GLOBAL MARKETS-Shares and oil up, euro firmer but growth concerns lurk
* High oil price clouds growth picture
* Euro hovers near 10-week highs vs dollar
* U.S. shares open higher; world stocks up
* U.S. bonds up slightly
NEW YORK, Feb 24 (Reuters) - Oil prices climbed and were headed for a fifth straight weekly gain on Friday, but stocks rose as investors focused on bright spots in the global economy.
Unease about higher oil prices and doubts about the implementation of Greece's rescue deal tempered some of the risk appetite, but U.S. bond prices were up slightly.
A day after hitting a record high in euro terms, Brent crude jumped above $124 a barrel, raising worries a run of sharp price gains could stymie the euro zone's growth prospects, making it harder for governments to meet budget targets and pull the currency bloc out of its debt crisis.
Brent has risen more than 11 percent so far this month, on worries over Iranian supply in particular, and reached a high of $124.28 on Friday.
"The supportive factors (for crude oil prices) are on the supply side - Iran and Iran and Iran, with a bit of Syria and Sudan," said Christopher Bellew, a broker at Jefferies Bache in London. "It would not be at these numbers if it was not for the supply-side problems."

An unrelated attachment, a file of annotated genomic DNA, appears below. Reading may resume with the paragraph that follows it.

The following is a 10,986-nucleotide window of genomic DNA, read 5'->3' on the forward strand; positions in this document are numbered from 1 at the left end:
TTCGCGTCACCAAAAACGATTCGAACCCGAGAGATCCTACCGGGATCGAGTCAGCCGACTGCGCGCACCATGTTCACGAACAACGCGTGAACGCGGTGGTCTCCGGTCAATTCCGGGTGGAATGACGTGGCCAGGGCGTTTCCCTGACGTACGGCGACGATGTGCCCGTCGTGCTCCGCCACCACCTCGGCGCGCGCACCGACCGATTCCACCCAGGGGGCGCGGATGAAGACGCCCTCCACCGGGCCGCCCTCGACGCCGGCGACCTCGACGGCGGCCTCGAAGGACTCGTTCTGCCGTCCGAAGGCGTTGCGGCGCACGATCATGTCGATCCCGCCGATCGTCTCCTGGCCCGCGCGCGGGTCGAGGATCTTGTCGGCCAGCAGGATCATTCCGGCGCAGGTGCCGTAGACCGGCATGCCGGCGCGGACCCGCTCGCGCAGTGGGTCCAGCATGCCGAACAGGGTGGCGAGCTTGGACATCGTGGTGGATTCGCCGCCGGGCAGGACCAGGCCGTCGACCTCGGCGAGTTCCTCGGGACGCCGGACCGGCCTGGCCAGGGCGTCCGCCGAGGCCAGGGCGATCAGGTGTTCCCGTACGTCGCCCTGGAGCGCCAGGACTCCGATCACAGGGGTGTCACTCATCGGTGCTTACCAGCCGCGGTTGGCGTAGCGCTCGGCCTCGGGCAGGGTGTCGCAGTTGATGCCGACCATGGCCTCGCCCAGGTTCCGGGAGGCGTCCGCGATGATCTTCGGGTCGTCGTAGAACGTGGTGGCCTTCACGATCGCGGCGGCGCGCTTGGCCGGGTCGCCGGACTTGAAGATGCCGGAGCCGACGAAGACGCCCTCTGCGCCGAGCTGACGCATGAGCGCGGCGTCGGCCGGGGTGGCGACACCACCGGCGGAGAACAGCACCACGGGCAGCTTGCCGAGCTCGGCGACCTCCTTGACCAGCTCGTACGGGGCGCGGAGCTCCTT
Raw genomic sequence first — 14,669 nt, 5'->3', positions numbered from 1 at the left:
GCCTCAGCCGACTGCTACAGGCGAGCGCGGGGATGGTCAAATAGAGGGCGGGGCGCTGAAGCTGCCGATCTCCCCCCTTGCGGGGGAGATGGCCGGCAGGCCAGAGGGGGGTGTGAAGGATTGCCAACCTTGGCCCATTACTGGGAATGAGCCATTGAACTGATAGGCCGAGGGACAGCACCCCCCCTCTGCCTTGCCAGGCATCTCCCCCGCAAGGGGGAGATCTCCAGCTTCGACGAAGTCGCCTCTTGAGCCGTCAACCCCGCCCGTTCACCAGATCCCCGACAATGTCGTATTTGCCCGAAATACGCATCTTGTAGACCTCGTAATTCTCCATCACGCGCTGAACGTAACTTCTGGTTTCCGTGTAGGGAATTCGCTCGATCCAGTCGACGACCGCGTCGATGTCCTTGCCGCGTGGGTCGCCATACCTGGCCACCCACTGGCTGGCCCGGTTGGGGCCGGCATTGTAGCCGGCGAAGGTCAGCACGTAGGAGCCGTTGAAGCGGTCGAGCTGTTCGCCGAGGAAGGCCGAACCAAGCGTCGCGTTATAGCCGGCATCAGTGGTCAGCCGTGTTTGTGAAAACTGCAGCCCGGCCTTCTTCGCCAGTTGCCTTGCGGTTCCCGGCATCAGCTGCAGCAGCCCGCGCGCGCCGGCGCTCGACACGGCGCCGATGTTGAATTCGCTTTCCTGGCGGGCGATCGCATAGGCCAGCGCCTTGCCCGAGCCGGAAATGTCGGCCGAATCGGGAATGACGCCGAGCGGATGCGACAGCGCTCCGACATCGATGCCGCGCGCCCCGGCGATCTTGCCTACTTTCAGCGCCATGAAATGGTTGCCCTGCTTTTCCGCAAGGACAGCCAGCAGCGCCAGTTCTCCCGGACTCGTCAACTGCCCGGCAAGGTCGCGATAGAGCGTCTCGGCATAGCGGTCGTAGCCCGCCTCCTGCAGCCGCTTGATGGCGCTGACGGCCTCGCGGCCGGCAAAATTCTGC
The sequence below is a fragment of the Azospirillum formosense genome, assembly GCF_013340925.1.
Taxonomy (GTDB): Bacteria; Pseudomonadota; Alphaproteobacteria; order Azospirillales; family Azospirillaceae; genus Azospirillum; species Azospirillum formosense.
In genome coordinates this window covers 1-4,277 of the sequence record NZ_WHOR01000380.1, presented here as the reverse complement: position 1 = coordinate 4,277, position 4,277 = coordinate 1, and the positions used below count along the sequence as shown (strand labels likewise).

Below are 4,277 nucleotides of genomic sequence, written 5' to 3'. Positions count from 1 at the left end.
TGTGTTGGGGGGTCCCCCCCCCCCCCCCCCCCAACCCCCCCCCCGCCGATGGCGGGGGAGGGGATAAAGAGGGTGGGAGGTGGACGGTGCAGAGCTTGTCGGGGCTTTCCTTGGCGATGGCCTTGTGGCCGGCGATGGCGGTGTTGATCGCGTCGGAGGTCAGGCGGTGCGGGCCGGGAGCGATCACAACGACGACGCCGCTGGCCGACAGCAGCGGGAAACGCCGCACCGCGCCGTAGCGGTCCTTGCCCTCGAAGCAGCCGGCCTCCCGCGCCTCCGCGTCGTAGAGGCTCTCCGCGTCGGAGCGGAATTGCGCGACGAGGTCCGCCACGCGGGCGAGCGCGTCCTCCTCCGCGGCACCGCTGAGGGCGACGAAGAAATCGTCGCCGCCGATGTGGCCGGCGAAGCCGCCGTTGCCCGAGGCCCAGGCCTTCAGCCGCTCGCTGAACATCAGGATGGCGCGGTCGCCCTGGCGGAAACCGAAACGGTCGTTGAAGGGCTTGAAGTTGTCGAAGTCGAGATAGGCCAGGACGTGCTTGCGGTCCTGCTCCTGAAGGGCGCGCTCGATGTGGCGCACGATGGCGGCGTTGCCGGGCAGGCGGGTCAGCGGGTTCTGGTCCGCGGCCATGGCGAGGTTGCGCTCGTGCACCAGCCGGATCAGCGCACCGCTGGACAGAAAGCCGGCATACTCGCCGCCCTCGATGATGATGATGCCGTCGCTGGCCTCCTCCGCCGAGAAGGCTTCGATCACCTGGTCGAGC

U.S. stocks opened higher, bringing the Standard & Poor's 500 closer to peaks not since before the 2008 collapse of Lehman Brothers.
The Dow Jones industrial average was up 27.62 points, or 0.21 percent, at 13,012.31. The Standard & Poor's 500 Index was up 4.15 points, or 0.30 percent, at 1,367.61. The Nasdaq Composite Index was up 9.07 points, or 0.31 percent, at 2,966.05.
"We've touched these significant points (in the stock indices) and they haven't shown a lot of support, that makes me want to look at the short term with a cautious eye," said Joseph Cangemi, managing director at BNY ConvergEx Group in New York.
Global stocks as measured by MSCI were up 0.6 percent, with European stocks rose 0.5 percent.
Data on Friday confirmed Germany's economy shrank by 0.2 percent in the fourth quarter, but investors were optimistic that Europe's biggest economy will avoid falling into recession after a strong business sentiment reading on Thursday.
The euro was last up 0.7 percent after hitting a 10-week high at $1.3412 on trading platform EBS.
In the U.S. Treasury marekt, the benchmark 10-year U.S. note was up 4/32, with the yield at 1.9809 percent.